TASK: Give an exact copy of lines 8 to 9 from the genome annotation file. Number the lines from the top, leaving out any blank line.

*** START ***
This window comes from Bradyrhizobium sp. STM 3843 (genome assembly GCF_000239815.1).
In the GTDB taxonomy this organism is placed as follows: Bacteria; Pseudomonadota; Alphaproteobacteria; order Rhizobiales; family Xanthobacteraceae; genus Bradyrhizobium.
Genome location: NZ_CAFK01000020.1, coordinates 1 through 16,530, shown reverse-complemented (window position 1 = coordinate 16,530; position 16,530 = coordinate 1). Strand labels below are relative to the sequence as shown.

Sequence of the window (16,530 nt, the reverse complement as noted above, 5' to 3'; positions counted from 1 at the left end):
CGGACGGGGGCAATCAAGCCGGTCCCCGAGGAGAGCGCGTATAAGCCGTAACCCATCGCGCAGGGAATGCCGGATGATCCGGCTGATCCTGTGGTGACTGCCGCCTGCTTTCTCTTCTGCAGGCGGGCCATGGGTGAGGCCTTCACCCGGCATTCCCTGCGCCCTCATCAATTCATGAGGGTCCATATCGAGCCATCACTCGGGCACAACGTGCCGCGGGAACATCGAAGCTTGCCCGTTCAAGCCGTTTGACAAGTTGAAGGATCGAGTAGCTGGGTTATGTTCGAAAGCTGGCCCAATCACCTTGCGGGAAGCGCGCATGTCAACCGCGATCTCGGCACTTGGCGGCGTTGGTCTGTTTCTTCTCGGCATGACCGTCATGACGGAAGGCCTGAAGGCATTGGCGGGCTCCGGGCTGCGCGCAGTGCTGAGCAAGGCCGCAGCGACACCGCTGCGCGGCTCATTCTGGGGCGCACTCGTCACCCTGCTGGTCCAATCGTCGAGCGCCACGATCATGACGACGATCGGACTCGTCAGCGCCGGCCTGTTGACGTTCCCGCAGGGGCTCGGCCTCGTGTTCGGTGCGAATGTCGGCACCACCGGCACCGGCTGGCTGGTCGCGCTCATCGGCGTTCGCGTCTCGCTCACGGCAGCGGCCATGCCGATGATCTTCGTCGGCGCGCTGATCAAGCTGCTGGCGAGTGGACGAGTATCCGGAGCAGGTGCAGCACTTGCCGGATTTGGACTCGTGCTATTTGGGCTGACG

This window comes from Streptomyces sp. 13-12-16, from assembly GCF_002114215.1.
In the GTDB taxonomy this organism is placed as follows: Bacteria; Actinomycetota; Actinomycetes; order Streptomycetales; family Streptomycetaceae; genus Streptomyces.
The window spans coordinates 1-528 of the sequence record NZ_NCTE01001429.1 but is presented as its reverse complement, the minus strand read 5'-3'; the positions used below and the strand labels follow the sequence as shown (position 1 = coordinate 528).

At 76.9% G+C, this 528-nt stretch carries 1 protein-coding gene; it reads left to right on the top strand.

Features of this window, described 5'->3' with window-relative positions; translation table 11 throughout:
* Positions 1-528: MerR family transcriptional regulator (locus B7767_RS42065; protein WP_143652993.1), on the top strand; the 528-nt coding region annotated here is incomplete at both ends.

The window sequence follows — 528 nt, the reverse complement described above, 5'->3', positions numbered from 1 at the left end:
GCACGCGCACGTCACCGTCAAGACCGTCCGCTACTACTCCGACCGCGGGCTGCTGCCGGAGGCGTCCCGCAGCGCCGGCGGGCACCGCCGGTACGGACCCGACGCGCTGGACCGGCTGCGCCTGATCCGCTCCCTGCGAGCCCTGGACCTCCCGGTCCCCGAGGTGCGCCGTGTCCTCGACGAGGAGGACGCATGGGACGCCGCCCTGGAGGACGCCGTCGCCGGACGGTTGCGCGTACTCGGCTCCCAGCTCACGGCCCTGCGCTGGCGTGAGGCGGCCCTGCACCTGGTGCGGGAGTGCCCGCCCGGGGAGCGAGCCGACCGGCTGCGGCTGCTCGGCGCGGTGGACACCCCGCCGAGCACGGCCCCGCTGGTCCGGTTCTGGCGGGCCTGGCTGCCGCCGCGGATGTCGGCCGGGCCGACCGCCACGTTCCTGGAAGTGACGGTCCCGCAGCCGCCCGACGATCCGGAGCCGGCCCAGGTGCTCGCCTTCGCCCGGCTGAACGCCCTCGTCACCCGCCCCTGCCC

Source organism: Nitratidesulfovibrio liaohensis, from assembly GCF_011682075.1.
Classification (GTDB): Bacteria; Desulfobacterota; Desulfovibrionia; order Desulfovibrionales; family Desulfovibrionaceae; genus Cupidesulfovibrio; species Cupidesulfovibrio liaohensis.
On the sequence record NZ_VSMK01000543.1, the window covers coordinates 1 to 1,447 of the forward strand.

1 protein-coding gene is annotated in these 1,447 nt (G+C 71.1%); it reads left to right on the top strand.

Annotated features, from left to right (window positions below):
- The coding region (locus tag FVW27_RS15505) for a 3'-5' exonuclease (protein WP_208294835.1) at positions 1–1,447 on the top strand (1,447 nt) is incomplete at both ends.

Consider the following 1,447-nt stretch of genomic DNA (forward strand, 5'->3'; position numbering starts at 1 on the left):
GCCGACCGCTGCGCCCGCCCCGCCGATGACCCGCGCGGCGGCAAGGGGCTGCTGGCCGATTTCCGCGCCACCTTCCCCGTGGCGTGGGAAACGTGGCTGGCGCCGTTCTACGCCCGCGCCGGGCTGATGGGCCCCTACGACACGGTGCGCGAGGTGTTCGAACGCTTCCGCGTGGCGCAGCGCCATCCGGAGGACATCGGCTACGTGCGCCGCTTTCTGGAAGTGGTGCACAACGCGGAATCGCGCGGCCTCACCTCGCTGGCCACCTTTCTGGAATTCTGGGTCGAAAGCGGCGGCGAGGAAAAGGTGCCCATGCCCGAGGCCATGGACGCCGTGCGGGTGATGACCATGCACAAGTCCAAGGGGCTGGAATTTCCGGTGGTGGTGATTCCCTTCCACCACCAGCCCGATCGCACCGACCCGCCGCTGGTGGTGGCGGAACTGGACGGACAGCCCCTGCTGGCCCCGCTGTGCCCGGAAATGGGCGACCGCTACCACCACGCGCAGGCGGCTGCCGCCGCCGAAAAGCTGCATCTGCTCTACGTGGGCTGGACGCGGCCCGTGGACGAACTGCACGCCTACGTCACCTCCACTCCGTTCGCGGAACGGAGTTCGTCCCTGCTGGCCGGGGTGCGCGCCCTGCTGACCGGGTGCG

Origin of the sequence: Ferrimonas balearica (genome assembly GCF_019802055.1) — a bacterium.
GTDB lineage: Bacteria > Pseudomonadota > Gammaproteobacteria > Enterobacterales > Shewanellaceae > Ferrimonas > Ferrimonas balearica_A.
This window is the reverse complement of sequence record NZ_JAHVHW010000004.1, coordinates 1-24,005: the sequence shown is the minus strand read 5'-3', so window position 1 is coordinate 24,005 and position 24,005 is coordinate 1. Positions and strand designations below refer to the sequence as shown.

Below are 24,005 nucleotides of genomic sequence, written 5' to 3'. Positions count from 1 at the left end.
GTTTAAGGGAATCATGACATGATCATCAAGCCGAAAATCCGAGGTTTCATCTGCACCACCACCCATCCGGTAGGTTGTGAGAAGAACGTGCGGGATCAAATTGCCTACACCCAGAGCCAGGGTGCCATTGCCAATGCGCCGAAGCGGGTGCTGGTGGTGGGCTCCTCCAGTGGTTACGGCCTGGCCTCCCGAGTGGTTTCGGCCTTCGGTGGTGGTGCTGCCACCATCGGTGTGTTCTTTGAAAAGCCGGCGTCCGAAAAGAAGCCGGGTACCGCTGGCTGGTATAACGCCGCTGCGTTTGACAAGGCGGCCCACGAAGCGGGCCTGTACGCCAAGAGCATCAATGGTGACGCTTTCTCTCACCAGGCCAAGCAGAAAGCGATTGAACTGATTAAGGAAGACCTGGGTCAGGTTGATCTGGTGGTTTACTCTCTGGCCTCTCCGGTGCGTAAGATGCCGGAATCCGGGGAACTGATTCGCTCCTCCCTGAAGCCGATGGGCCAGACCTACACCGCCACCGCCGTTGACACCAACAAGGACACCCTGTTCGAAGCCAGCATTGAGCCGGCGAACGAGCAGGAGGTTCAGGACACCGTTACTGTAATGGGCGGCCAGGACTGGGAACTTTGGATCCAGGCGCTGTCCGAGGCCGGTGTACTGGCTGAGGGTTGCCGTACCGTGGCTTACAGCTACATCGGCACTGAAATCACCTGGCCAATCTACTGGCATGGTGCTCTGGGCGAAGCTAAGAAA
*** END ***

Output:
The window spans coordinates 1-528 of the sequence record NZ_NCTE01001429.1 but is presented as its reverse complement, the minus strand read 5'-3'; the positions used below and the strand labels follow the sequence as shown (position 1 = coordinate 528).

At 76.9% G+C, this 528-nt stretch carries 1 protein-coding gene; it reads left to right on the top strand.